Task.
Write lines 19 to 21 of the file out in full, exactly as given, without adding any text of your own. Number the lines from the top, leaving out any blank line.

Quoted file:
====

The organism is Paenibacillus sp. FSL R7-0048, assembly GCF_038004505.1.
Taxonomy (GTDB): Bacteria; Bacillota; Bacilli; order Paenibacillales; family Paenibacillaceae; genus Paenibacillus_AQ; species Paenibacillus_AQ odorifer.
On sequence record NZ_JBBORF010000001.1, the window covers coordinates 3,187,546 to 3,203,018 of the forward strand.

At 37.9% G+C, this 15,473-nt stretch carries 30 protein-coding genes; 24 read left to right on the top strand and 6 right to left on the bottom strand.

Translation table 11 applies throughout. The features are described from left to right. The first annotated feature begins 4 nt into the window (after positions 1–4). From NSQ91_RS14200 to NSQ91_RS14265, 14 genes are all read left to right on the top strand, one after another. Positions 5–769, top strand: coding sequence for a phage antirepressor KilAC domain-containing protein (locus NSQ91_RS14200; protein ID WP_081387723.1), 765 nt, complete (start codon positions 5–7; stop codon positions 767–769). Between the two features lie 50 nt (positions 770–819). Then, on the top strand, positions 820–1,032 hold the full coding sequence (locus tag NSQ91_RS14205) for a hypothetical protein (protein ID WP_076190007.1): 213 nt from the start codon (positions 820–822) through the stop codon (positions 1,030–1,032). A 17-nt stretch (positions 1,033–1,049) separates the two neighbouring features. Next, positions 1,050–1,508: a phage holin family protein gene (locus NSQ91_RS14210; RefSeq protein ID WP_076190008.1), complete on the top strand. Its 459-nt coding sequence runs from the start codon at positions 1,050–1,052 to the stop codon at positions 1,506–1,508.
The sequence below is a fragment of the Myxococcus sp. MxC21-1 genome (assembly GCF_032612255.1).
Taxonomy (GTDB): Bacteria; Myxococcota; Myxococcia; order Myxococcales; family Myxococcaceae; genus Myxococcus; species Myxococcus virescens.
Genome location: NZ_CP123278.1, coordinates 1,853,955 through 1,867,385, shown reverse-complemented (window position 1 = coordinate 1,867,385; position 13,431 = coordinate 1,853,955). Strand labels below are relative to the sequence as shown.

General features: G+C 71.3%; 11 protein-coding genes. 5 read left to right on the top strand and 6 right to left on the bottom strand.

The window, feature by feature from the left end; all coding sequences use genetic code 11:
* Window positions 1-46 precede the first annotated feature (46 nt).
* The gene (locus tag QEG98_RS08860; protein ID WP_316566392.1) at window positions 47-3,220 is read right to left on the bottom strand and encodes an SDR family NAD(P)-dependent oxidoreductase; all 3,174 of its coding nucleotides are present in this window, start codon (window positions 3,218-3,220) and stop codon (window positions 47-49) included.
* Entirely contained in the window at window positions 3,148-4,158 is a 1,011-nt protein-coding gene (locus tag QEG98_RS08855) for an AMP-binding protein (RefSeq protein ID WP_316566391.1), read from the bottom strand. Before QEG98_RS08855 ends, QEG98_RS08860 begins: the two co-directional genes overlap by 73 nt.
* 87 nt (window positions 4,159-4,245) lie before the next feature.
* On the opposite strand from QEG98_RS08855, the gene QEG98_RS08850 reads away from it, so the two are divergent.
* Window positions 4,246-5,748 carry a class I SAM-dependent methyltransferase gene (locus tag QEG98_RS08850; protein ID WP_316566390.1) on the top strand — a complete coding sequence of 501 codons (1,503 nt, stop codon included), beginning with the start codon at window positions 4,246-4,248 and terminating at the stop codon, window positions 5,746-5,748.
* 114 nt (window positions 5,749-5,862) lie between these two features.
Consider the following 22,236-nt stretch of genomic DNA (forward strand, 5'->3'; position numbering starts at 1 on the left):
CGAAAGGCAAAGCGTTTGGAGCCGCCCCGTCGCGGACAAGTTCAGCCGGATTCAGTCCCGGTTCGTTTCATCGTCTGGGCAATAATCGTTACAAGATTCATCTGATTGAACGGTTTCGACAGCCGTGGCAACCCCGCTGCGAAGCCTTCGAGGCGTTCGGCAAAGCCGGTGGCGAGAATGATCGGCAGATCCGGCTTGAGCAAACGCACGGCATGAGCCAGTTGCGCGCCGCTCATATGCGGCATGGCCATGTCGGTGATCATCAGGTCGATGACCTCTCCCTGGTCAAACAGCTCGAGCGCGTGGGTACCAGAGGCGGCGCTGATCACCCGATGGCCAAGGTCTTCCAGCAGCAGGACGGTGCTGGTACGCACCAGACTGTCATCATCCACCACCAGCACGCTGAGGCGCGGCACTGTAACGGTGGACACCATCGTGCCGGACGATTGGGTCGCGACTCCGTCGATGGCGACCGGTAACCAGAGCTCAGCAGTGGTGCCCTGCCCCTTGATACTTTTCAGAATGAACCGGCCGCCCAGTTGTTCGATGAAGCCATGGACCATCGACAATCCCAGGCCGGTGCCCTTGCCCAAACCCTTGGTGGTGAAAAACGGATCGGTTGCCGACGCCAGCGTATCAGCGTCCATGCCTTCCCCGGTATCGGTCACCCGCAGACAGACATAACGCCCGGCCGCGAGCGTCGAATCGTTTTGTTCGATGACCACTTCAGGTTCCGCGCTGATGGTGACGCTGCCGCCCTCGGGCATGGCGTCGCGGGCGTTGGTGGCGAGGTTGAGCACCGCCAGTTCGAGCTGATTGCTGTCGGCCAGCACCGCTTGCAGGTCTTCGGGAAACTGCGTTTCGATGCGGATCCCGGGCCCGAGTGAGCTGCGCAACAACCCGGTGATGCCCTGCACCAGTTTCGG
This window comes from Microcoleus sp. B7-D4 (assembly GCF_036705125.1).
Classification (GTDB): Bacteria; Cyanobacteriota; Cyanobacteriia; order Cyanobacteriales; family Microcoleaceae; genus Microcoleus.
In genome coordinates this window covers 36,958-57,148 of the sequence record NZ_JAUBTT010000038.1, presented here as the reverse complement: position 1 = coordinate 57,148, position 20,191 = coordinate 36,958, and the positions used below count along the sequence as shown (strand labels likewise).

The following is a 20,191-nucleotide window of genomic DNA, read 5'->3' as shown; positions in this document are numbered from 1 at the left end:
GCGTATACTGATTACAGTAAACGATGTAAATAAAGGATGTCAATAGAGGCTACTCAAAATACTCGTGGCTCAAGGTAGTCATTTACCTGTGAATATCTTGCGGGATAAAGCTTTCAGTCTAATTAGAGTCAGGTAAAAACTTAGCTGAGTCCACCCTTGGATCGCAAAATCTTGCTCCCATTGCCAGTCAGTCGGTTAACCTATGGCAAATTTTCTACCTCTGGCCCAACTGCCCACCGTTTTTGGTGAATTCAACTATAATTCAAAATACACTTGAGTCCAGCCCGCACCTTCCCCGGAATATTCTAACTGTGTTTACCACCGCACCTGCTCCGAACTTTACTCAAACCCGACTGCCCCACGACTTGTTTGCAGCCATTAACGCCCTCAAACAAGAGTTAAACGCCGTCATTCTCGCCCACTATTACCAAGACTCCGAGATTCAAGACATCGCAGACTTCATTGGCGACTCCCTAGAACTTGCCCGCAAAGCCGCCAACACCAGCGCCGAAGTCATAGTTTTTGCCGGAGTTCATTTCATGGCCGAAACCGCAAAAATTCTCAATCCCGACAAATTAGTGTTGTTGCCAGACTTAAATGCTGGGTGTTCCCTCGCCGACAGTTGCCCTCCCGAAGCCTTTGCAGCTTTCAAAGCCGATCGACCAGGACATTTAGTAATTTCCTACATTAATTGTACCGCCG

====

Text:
CGAAAGGCAAAGCGTTTGGAGCCGCCCCGTCGCGGACAAGTTCAGCCGGATTCAGTCCCGGTTCGTTTCATCGTCTGGGCAATAATCGTTACAAGATTCATCTGATTGAACGGTTTCGACAGCCGTGGCAACCCCGCTGCGAAGCCTTCGAGGCGTTCGGCAAAGCCGGTGGCGAGAATGATCGGCAGATCCGGCTTGAGCAAACGCACGGCATGAGCCAGTTGCGCGCCGCTCATATGCGGCATGGCCATGTCGGTGATCATCAGGTCGATGACCTCTCCCTGGTCAAACAGCTCGAGCGCGTGGGTACCAGAGGCGGCGCTGATCACCCGATGGCCAAGGTCTTCCAGCAGCAGGACGGTGCTGGTACGCACCAGACTGTCATCATCCACCACCAGCACGCTGAGGCGCGGCACTGTAACGGTGGACACCATCGTGCCGGACGATTGGGTCGCGACTCCGTCGATGGCGACCGGTAACCAGAGCTCAGCAGTGGTGCCCTGCCCCTTGATACTTTTCAGAATGAACCGGCCGCCCAGTTGTTCGATGAAGCCATGGACCATCGACAATCCCAGGCCGGTGCCCTTGCCCAAACCCTTGGTGGTGAAAAACGGATCGGTTGCCGACGCCAGCGTATCAGCGTCCATGCCTTCCCCGGTATCGGTCACCCGCAGACAGACATAACGCCCGGCCGCGAGCGTCGAATCGTTTTGTTCGATGACCACTTCAGGTTCCGCGCTGATGGTGACGCTGCCGCCCTCGGGCATGGCGTCGCGGGCGTTGGTGGCGAGGTTGAGCACCGCCAGTTCGAGCTGATTGCTGTCGGCCAGCACCGCTTGCAGGTCTTCGGGAAACTGCGTTTCGATGCGGATCCCGGGCCCGAGTGAGCTGCGCAACAACCCGGTGATGCCCTGCACCAGTTTCGG
This window comes from Microcoleus sp. B7-D4 (assembly GCF_036705125.1).
Classification (GTDB): Bacteria; Cyanobacteriota; Cyanobacteriia; order Cyanobacteriales; family Microcoleaceae; genus Microcoleus.